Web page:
Mortgage Interest Rate Report - May
Last Updated: 5/22/2015
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Long-term mortgage interest rates stayed in an extremely tight range in April, moving only as much as 0.05 percent from high to low point, according to data from mortgage finance company Freddie Mac.
Long-term interest rates were almost unchanged during the first week of April. The average rate on a 30-year fixed rate mortgage (FRM) inched up to 3.70 percent, excluding fees, from 3.69 percent the week before. The 15-year FRM average rose to 2.98 percent from 2.97 percent and the one-year adjustable rate mortgage (ARM) was stable at 2.46 percent.
The next week rates slipped down as the employment numbers came in lower than expected. The 30-year FRM average fell to 3.66 percent and the 15-year FRM rate dropped to 2.93 percent. The one-year ARM was again unchanged at 2.46 percent.
"Mortgage rates fell across the board following last week's disappointing employment report,” said Freddie Mac deputy chief economist Len Kiefer. “The US economy added 126,000 new jobs in March, well below market expectations of 247,000 jobs. We did see some uptick in wages, as average hourly earnings increased 7 cents for the month, and are up 2.1 percent over the year. Meanwhile, jobless claims fell sharply to 268,000 this week, much lower than market expectations of 285,000."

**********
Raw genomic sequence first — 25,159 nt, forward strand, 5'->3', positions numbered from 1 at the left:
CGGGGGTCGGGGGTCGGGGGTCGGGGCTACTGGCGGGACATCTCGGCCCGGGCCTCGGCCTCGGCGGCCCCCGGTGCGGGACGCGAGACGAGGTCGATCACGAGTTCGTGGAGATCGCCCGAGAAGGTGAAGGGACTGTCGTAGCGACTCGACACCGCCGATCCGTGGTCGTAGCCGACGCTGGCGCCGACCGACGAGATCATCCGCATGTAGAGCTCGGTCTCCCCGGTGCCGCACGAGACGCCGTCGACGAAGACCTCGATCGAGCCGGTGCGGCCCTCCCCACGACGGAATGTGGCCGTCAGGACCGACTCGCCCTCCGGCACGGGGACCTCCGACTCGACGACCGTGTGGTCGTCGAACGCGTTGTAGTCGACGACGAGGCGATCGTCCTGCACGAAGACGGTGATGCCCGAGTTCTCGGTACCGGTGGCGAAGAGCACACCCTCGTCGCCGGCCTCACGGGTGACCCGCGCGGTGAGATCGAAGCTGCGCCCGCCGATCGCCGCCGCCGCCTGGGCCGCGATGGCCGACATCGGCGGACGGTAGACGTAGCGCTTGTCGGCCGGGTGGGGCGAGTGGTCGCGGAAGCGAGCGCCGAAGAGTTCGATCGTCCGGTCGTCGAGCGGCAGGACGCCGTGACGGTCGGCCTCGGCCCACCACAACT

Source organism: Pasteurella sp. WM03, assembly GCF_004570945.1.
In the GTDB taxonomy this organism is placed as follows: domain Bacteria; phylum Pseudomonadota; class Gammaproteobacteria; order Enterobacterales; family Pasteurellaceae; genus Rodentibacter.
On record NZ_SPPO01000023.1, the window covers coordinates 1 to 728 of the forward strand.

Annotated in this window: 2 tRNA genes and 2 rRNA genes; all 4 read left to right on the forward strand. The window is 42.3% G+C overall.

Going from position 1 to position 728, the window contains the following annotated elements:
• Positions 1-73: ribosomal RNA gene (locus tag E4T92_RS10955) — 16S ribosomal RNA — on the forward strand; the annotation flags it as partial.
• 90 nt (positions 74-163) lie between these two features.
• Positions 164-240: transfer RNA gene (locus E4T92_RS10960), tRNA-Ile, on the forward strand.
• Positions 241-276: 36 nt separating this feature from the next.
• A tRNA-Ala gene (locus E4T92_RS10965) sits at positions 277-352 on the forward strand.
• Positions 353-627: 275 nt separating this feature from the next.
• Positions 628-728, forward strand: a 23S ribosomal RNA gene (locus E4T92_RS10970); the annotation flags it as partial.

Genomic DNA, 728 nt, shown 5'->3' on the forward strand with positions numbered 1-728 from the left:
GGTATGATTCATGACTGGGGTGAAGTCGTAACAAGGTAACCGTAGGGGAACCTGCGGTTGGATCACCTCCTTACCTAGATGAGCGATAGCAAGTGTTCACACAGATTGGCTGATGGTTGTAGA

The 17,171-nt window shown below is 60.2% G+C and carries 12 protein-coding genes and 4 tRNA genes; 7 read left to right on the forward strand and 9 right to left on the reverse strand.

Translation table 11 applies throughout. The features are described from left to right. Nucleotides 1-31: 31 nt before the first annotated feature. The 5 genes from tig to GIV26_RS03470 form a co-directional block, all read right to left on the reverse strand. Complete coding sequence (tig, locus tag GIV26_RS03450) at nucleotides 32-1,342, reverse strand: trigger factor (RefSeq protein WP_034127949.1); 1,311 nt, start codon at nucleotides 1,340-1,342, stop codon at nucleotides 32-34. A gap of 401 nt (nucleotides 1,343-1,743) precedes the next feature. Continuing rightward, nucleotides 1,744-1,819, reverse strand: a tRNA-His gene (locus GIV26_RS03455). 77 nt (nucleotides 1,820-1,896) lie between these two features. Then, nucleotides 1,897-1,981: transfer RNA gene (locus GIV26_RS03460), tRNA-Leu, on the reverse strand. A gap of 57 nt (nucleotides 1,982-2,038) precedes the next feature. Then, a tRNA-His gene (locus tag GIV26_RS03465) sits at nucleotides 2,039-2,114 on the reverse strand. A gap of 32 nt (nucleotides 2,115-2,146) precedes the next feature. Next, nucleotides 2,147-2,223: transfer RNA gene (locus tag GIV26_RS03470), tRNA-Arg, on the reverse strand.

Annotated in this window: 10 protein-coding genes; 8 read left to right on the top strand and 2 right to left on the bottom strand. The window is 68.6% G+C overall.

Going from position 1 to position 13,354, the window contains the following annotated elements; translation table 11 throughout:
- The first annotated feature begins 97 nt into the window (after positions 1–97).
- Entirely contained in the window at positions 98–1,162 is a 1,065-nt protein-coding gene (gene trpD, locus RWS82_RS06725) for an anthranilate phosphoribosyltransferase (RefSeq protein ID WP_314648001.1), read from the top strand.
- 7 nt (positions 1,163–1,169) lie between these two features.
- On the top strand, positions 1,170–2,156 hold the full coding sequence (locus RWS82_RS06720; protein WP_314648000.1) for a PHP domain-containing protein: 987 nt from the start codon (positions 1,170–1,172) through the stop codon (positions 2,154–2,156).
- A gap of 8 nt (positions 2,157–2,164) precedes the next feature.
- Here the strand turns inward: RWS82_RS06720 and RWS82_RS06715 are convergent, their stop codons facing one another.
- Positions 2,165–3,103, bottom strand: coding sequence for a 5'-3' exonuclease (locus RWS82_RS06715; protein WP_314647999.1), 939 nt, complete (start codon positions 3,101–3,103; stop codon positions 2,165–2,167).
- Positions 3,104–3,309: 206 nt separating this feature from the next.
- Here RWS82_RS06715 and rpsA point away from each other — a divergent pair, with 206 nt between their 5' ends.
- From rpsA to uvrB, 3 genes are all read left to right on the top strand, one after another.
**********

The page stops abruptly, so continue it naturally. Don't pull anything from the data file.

Rates made little movement the next week with the 30-year FRM rate wavered to 3.67 percent and the 15-year average rose to 2.94 percent while the one-year ARM was immovable for the fourth straight week at 2.46 percent.
The fourth week was the low point for April rates. The 30-year FRM average fell to 3.65 percent, the 15-year FRM slid to 2.92 percent and the one-year ARM finally moved, dropping to 2.44 percent.
Rates ticked back up during the last week of the month. "Mortgage rates were up slightly following a week of mixed economic releases,” said Kiefer. “Real GDP grew at a paltry 0.2 percent annualized rate in the first quarter of 2015, well below expectations. However, the National Association of Realtors' pending home sales index rose 1.1 percent in March for the third consecutive month. The S&P/Case-Shiller National House Price Index also rose 5.0 percent in February on a yearly basis."
The 30-year FRM rate rose to 3.68 percent, the 15-year FRM average grew to 2.94 percent and the one-year ARM jumped up to 2.49 percent.
With the Federal Reserve highly unlikely to raise rates at is upcoming meeting and very few other noteworthy economic events expected in May, mortgage interest rates will probably see another month like April – very little movement in either direction.